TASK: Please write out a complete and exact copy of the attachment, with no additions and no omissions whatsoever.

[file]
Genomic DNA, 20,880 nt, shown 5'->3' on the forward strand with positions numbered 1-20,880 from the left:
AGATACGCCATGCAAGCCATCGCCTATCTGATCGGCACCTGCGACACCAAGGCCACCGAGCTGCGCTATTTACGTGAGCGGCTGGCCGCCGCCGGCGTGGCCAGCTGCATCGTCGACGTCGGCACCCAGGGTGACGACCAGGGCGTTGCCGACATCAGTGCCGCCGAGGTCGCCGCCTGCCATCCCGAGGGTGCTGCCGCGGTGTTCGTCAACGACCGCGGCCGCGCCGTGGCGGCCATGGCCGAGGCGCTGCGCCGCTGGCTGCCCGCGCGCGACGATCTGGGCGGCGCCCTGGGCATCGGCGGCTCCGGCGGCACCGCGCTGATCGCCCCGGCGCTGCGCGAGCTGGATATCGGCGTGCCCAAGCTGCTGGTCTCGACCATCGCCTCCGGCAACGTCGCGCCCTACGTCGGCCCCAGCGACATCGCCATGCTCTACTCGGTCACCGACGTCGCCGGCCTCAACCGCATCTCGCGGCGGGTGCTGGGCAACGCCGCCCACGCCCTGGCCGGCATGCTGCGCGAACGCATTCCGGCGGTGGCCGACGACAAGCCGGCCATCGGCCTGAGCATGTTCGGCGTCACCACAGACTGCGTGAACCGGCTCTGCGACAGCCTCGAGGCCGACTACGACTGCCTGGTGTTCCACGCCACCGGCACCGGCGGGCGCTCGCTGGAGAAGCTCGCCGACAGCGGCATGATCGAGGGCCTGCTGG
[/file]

Genomic DNA, 20,880 nt, shown 5'->3' on the forward strand with positions numbered 1-20,880 from the left:
AGATACGCCATGCAAGCCATCGCCTATCTGATCGGCACCTGCGACACCAAGGCCACCGAGCTGCGCTATTTACGTGAGCGGCTGGCCGCCGCCGGCGTGGCCAGCTGCATCGTCGACGTCGGCACCCAGGGTGACGACCAGGGCGTTGCCGACATCAGTGCCGCCGAGGTCGCCGCCTGCCATCCCGAGGGTGCTGCCGCGGTGTTCGTCAACGACCGCGGCCGCGCCGTGGCGGCCATGGCCGAGGCGCTGCGCCGCTGGCTGCCCGCGCGCGACGATCTGGGCGGCGCCCTGGGCATCGGCGGCTCCGGCGGCACCGCGCTGATCGCCCCGGCGCTGCGCGAGCTGGATATCGGCGTGCCCAAGCTGCTGGTCTCGACCATCGCCTCCGGCAACGTCGCGCCCTACGTCGGCCCCAGCGACATCGCCATGCTCTACTCGGTCACCGACGTCGCCGGCCTCAACCGCATCTCGCGGCGGGTGCTGGGCAACGCCGCCCACGCCCTGGCCGGCATGCTGCGCGAACGCATTCCGGCGGTGGCCGACGACAAGCCGGCCATCGGCCTGAGCATGTTCGGCGTCACCACAGACTGCGTGAACCGGCTCTGCGACAGCCTCGAGGCCGACTACGACTGCCTGGTGTTCCACGCCACCGGCACCGGCGGGCGCTCGCTGGAGAAGCTCGCCGACAGCGGCATGATCGAGGGCCTGCTGG